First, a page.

I have this saying:
BJJ won't help you be the athletic kid with all the muscles, it'll help you beat the athletic kid with all the muscles.
I grew up playing sports. Baseball, football, basketball, even wrestling (but only for a season). But as a kid with no natural athleticism, no speed, little strength, slow reflexes, and poor body mechanics; sports weren't much fun. There was always someone bigger, faster, stronger, better. And for someone like me, it was everyone. But I was competitive at heart, and as a young intellectual, I always thought that there had to be some kind of way to level the playing field.
I spent the majority of my childhood trying to make up for my athletic shortcomings. I trained harder than everyone else, I trained more often than everyone else, and when I wasn't training, I was studying film. I had a burning desire inside me to be the best, and I worked tirelessly to reach my goal. Sure enough, all my hard work paid off, and I found myself somewhere in the middle of the pack. Sure, I wasn't the worst player on any of my teams anymore, but my genetic potential only reached so far.
This whole experience stuck with me my entire childhood and into my adult years. At that point, I decided that combat sports would be more my speed. I tried my hand at boxing, judo, and karate, and despite all of my hard work, I mostly got nowhere. I had accepted that I would never be a world class athlete, but I never lost my competitive desire. Thankfully, one day when I was 23 years old, the gods smiled down on me and showed me another way: Brazilian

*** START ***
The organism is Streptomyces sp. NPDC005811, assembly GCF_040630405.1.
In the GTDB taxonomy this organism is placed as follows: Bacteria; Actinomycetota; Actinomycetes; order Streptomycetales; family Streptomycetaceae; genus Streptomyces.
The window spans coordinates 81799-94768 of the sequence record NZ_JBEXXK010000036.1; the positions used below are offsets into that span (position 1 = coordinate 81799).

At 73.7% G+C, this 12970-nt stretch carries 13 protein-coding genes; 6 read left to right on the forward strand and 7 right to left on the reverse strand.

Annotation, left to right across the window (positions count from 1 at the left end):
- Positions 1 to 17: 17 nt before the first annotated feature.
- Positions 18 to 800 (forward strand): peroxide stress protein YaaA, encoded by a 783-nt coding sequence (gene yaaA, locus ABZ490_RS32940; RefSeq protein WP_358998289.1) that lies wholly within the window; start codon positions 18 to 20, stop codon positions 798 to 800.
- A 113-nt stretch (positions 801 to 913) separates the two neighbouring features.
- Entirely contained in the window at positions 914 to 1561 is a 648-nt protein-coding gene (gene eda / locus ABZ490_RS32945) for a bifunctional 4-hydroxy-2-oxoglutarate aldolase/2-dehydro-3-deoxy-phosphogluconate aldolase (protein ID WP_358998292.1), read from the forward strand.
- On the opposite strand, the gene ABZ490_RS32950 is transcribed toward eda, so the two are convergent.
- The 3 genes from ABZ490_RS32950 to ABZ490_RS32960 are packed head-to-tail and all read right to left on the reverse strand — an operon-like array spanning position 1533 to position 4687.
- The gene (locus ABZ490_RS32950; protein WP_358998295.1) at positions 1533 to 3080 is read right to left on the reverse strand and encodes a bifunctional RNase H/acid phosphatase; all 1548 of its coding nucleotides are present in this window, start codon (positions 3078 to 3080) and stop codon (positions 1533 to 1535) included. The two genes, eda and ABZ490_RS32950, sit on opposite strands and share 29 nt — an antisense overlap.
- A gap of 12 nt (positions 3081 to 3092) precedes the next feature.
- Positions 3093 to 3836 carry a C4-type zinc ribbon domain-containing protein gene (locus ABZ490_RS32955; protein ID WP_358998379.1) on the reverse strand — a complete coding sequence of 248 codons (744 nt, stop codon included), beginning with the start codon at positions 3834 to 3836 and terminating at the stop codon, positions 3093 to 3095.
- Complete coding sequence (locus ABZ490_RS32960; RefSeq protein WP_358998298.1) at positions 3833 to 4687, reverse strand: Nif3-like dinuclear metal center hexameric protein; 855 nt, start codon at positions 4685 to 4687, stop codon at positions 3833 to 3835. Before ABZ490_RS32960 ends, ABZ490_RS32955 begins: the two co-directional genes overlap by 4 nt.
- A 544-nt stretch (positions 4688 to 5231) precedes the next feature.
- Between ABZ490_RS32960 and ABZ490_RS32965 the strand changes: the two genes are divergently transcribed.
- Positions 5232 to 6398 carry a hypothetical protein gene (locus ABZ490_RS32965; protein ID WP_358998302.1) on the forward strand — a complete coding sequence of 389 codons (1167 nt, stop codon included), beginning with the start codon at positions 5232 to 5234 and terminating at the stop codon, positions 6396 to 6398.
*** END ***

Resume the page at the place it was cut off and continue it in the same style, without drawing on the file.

My first experience with BJJ was the process. In no other sport or martial art that I ever tried, had I encountered this much instruction. I was elated to find out that every single body positioning, and every single body movement, down to the finest detail, was explained! In the instruction, I was taught where to position my weight, how to turn my hips, sometimes even which way to position my individual fingers, and I thought to myself "at last!" I had found a sport/martial art that I could actually do.
From my first day on, I began to study the art of jiu-jitsu day and night. I found that with a well-detailed, structured curriculum, I could study at home, and memorize all of the steps needed to develop the stances, movements, and postures needed to succeed in this sport. Soon after, I realized something; this wasn't just athletic competition, this was an intellectual endeavor. Pattern recognition, memorization, attention to detail, and my professor's ability to break down movements were the primary weapons needed to win; while strength, speed, and stamina were secondary. A sport where the studious intellectual had the advantage over the athletic phenom. A sport I could win!
From there on, I dedicated my life to martial art. I began training every day that the academy was open, and found a secondary academy to go to on days when it was closed. I fully immersed myself in the art, and
With Jiu Jitsu, it didn't matter that I was slow, or asthmatic, or dyspraxic. All that mattered was that I knew my moves, I mastered the proper skill set for my body type, and I made a habit of putting stronger, more athletic competitors to shame. It
My journey in